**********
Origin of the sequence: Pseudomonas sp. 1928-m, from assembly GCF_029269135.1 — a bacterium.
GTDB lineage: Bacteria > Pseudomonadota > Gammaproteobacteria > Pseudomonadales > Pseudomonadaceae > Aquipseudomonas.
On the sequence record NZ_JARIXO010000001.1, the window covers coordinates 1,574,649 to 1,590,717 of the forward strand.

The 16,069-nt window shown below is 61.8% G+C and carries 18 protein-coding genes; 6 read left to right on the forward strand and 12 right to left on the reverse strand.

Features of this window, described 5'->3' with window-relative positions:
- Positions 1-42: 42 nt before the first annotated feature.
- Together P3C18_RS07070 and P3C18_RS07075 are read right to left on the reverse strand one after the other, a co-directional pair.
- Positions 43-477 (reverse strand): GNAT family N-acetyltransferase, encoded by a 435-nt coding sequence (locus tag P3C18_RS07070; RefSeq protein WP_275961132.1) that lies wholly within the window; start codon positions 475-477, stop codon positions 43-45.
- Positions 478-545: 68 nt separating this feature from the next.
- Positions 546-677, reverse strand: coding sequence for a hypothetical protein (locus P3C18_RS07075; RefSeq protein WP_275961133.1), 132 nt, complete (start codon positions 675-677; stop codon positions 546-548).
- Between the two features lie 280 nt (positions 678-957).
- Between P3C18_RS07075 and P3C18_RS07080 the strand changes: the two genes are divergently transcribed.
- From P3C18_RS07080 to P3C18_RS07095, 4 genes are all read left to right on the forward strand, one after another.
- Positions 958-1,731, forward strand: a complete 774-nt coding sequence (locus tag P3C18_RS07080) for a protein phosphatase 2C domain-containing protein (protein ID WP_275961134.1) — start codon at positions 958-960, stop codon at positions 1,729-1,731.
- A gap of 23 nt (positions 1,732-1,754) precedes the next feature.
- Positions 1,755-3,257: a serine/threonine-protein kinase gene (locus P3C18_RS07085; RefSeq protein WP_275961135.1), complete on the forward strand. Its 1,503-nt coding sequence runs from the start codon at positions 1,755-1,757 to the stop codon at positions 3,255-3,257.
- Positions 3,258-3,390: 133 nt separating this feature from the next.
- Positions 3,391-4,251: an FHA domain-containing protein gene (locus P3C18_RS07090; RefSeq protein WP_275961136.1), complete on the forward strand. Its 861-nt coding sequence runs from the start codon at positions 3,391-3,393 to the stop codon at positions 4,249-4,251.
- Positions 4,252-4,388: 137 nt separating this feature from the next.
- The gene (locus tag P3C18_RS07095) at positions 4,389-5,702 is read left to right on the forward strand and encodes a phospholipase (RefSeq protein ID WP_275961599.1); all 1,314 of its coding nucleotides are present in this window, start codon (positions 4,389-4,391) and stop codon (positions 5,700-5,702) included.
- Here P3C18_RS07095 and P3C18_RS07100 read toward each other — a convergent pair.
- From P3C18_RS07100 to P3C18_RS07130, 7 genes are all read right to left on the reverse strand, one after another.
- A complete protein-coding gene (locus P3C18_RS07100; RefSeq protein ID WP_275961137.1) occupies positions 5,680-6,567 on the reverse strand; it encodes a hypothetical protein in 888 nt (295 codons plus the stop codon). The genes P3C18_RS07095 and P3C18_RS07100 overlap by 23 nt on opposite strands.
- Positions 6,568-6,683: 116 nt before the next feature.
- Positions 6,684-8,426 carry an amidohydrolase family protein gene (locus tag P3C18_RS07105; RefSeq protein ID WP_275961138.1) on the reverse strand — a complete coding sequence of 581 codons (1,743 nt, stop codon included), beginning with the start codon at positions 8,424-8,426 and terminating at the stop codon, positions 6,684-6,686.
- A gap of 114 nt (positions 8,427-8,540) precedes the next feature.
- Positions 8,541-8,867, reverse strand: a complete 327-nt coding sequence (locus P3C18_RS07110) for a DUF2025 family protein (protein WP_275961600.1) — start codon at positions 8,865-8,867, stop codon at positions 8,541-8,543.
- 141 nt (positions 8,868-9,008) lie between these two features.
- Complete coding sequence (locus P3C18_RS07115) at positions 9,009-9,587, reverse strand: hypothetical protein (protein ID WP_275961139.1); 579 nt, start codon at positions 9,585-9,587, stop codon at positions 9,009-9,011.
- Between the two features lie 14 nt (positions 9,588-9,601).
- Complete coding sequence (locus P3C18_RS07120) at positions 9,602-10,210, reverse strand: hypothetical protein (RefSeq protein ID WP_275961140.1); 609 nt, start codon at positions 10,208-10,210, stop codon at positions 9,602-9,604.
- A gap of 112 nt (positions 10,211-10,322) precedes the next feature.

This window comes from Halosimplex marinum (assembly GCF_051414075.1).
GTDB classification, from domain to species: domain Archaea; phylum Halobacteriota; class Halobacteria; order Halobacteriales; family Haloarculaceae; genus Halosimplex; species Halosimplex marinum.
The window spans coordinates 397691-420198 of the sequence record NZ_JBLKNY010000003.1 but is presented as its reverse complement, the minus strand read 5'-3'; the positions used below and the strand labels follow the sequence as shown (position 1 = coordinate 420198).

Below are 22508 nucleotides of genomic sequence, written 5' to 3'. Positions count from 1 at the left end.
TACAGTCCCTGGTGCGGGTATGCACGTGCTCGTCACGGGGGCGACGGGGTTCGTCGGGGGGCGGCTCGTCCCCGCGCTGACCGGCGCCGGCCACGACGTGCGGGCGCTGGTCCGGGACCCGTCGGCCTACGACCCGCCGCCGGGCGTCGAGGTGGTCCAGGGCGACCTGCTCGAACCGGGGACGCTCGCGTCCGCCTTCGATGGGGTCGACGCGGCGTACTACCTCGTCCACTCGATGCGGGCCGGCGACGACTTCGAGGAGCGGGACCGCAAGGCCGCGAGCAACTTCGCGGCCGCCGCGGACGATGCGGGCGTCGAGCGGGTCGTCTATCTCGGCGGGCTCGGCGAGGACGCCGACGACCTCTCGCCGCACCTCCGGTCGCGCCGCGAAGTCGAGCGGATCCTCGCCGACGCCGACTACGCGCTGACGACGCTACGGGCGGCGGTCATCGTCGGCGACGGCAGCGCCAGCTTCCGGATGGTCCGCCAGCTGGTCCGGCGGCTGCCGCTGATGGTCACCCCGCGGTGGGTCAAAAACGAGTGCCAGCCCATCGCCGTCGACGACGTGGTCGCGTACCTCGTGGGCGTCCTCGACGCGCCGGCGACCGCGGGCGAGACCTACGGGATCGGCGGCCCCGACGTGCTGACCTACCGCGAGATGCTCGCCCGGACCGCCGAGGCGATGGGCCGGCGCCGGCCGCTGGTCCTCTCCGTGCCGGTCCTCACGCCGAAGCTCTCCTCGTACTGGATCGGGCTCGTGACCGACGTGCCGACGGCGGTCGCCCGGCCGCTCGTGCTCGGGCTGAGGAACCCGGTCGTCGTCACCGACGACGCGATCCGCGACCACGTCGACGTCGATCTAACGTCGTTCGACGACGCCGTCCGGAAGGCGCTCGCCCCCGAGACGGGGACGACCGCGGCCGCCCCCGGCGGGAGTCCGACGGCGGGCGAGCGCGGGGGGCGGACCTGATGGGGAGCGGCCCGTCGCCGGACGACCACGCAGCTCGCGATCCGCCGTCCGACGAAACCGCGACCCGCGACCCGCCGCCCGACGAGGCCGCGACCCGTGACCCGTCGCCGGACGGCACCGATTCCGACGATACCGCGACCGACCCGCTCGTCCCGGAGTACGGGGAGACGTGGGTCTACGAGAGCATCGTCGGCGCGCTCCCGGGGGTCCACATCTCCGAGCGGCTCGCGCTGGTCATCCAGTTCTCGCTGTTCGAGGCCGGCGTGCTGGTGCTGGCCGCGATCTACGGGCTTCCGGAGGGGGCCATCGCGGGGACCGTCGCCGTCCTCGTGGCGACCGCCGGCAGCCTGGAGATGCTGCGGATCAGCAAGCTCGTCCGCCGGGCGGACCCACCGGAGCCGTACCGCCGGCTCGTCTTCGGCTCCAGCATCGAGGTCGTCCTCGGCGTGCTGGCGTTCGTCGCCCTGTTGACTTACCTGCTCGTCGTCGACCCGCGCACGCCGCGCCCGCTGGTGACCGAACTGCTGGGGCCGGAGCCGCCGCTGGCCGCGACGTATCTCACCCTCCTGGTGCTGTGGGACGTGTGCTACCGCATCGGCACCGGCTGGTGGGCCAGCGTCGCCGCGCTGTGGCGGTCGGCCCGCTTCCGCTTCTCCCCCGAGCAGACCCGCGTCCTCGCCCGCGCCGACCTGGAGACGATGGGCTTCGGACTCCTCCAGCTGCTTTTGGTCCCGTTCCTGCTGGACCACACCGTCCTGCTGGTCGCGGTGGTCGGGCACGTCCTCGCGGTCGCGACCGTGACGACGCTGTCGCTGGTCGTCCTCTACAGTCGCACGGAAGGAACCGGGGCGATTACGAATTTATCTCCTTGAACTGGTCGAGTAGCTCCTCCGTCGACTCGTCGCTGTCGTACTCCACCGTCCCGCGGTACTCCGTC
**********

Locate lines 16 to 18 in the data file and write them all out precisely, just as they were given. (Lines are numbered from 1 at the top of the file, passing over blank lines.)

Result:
- Positions 1,755-3,257: a serine/threonine-protein kinase gene (locus P3C18_RS07085; RefSeq protein WP_275961135.1), complete on the forward strand. Its 1,503-nt coding sequence runs from the start codon at positions 1,755-1,757 to the stop codon at positions 3,255-3,257.
- Positions 3,258-3,390: 133 nt separating this feature from the next.
- Positions 3,391-4,251: an FHA domain-containing protein gene (locus P3C18_RS07090; RefSeq protein WP_275961136.1), complete on the forward strand. Its 861-nt coding sequence runs from the start codon at positions 3,391-3,393 to the stop codon at positions 4,249-4,251.